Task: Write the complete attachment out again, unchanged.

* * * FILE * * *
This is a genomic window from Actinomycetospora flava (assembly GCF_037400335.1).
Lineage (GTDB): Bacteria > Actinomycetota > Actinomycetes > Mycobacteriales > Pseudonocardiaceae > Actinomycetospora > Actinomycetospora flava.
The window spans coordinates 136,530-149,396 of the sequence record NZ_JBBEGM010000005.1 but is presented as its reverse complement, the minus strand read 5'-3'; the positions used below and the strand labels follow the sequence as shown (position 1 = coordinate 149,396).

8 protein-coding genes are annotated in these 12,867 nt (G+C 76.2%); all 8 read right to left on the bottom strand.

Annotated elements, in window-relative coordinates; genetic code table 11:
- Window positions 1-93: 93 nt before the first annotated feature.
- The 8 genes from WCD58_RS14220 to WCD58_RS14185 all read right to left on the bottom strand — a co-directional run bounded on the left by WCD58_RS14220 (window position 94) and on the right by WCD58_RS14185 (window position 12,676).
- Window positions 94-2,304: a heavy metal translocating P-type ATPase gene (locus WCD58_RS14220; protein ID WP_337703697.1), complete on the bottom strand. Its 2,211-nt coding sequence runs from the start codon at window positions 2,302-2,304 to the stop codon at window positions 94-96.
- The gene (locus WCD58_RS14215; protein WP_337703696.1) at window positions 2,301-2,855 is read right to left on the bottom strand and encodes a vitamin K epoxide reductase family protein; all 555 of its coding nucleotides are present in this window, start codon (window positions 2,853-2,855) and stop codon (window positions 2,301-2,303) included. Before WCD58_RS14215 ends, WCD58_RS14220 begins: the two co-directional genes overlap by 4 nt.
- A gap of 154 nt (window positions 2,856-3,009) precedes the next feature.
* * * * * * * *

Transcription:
This is a genomic window from Actinomycetospora flava (assembly GCF_037400335.1).
Lineage (GTDB): Bacteria > Actinomycetota > Actinomycetes > Mycobacteriales > Pseudonocardiaceae > Actinomycetospora > Actinomycetospora flava.
The window spans coordinates 136,530-149,396 of the sequence record NZ_JBBEGM010000005.1 but is presented as its reverse complement, the minus strand read 5'-3'; the positions used below and the strand labels follow the sequence as shown (position 1 = coordinate 149,396).

8 protein-coding genes are annotated in these 12,867 nt (G+C 76.2%); all 8 read right to left on the bottom strand.

Annotated elements, in window-relative coordinates; genetic code table 11:
- Window positions 1-93: 93 nt before the first annotated feature.
- The 8 genes from WCD58_RS14220 to WCD58_RS14185 all read right to left on the bottom strand — a co-directional run bounded on the left by WCD58_RS14220 (window position 94) and on the right by WCD58_RS14185 (window position 12,676).
- Window positions 94-2,304: a heavy metal translocating P-type ATPase gene (locus WCD58_RS14220; protein ID WP_337703697.1), complete on the bottom strand. Its 2,211-nt coding sequence runs from the start codon at window positions 2,302-2,304 to the stop codon at window positions 94-96.
- The gene (locus WCD58_RS14215; protein WP_337703696.1) at window positions 2,301-2,855 is read right to left on the bottom strand and encodes a vitamin K epoxide reductase family protein; all 555 of its coding nucleotides are present in this window, start codon (window positions 2,853-2,855) and stop codon (window positions 2,301-2,303) included. Before WCD58_RS14215 ends, WCD58_RS14220 begins: the two co-directional genes overlap by 4 nt.
- A gap of 154 nt (window positions 2,856-3,009) precedes the next feature.